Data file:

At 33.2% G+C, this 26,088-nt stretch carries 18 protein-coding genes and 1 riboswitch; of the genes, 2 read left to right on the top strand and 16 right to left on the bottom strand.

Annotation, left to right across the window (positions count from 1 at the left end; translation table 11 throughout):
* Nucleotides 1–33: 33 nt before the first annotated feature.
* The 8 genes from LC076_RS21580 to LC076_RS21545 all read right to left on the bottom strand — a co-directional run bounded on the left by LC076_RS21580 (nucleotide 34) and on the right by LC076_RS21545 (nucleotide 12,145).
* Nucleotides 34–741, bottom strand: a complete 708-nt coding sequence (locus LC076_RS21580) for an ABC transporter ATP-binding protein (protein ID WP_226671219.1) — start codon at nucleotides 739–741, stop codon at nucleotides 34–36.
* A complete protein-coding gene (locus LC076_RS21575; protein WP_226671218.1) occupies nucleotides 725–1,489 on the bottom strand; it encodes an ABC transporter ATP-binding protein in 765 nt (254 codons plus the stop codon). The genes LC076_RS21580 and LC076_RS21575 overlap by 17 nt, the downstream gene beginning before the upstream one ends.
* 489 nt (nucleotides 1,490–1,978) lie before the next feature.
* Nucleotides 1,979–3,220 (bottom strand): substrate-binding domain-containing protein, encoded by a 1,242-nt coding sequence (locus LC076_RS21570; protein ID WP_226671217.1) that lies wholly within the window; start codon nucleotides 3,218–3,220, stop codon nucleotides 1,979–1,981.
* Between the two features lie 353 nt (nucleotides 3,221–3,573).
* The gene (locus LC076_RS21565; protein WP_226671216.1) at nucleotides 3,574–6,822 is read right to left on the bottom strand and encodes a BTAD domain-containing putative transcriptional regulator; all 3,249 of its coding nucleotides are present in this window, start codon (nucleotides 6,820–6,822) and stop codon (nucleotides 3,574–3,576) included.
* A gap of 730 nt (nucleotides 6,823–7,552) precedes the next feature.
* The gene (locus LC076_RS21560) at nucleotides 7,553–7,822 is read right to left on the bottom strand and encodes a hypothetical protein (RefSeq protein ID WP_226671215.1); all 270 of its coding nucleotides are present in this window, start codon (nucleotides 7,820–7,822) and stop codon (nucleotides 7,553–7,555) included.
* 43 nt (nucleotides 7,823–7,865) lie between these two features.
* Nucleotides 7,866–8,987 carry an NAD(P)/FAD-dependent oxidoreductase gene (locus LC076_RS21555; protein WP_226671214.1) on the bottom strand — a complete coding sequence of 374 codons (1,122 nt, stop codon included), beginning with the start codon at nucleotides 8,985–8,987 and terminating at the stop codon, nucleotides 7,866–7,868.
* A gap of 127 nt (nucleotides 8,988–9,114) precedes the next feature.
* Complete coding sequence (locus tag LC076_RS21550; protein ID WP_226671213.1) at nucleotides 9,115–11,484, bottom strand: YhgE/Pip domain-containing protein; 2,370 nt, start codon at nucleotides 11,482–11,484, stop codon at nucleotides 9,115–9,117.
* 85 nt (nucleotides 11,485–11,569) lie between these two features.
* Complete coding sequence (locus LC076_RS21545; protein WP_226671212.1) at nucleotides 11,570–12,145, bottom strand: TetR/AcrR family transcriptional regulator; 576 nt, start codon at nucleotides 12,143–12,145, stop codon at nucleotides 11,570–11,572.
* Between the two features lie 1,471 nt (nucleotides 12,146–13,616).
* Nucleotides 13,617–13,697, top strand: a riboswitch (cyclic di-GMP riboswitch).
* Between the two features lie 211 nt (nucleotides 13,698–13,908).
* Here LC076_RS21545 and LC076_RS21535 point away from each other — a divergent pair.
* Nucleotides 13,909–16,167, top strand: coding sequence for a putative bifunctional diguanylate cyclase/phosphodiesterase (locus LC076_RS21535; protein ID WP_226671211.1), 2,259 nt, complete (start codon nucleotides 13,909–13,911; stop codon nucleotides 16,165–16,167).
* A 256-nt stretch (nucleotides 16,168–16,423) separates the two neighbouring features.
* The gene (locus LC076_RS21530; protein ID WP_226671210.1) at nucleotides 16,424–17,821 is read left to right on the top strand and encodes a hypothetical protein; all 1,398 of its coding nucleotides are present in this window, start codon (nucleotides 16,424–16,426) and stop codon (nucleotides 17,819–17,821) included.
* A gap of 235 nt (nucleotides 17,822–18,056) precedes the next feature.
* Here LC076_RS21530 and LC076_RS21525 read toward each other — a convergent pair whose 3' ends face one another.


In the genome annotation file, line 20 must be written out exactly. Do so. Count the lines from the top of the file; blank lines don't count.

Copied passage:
* Nucleotides 13,617–13,697, top strand: a riboswitch (cyclic di-GMP riboswitch).